Sub base 911 calls will go to Virginia dispatcher
Groton — Starting Sept. 20, when you call 911 on the Naval Submarine Base you'll get a dispatcher in Norfolk, Va.
The move is part of a Navy-wide consolidation of dispatch centers to save money and streamline equipment maintenance and personnel training.
Locally, the consolidation has raised some concerns.
Joe Dolan, a police officer at the base and president of the union that represents more than 400 government services employees there, including about 10 civilians who work at the dispatch center, said he's worried that response times could increase.
"Over the course of the last several years, we've had numerous overdoses, sailors contemplating suicide, heart attacks and any kind of delayed response to something of that nature could have catastrophic results," he said.
Through dispatch, sub base security receives about 450 calls a day, and the fire department receives about 50. Obviously, not every call coming through is an actual emergency.
The consolidation will eliminate local dispatch jobs. Some of the local dispatchers were working on a temporary basis knowing that the consolidation was coming. Others are planning to retire or look for opportunities at the regionalized dispatch center in Norfolk, which will answer calls and dispatch services from bases throughout the Mid-Atlantic region.
Overall the Navy "has seen improvements through the standardization and alignment of emergency response, without compromising safety or mission effectiveness," sub base spokesman Chris Zendan said.
Still, Dolan is concerned that dispatchers in Norfolk won't have a local knowledge of the sub base, and that could lead to problems given many people who call 911 don't give their exact location but rather a landmark.
"On a 700-acre base, dispatch knows where they're talking about," he said.
He recalled responding to a motor vehicle accident in which the driver was in cardiac arrest. He was there within minutes, he said, even though the caller didn't provide the right name of the street.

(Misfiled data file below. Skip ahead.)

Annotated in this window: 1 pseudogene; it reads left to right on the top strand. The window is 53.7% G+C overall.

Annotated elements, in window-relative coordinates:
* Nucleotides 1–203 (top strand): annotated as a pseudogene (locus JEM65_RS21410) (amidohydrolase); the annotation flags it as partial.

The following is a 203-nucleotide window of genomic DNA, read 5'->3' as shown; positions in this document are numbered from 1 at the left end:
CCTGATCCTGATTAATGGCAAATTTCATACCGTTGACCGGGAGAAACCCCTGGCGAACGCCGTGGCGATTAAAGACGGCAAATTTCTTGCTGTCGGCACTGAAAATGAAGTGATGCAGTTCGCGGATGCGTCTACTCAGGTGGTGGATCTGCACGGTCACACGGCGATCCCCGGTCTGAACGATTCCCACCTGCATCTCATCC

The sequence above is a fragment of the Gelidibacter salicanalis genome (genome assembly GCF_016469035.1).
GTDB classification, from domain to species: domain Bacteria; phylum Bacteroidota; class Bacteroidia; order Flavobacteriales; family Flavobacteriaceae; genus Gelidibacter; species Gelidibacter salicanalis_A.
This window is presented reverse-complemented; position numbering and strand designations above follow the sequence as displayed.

In a situation that requires aid from other area fire and police departments, he has concerns about a dispatcher in Norfolk coordinating such a complicated response.
"You cannot have confusion in communication and there is, in my opinion, no way that Norfolk, Virginia, 500 miles away, can possibly deliver the level of care and protection that we do here at local level," Dolan said.
Across the Navy, some 50 local installation dispatch centers were consolidated into five regional centers, according to Zendan, spokesman for the sub base. Dispatch center manning has been reduced from 800 to 371 personnel, he added, and the Navy now uses industry equipment and follows industry training standards.
Naval Station Newport in Rhode Island made the switch a few weeks ago and it's not going well, according to Jordan Pacheco, president of the police union on that base. Pacheco said dispatch times have been delayed because the dispatchers in Norfolk aren't familiar with the base.
There have been several mishaps, the worst of which involved an older female who was having a heart attack and it took more than 35 minutes to respond because dispatchers in Norfolk didn't know exactly where she was located, or what building to dispatch personnel to, Pacheco said. The woman survived, he added.
John Dwire Jr., president of the firefighters union at the sub base in Groton, said he wants to maintain the current level of service and response times.
Other base fire departments have made the switch, and there have been a few hiccups with response times and calls being delayed, he said. Those issues have been identified and are in the process of getting resolved, he said.
A thesis published in 2014 by a student of the Naval Postgraduate School in Monterey, Calif., looked at the consolidation of civilian dispatch centers and found that consolidation of 911 centers, particularly at the small to mid-size level, can result in improved efficiency and reduced costs in the long term.
In Connecticut, state police attempted to consolidate its emergency dispatchers into regional call centers. The consolidation was widely criticized and, after a yearlong review, state police decided to abandon the plan.
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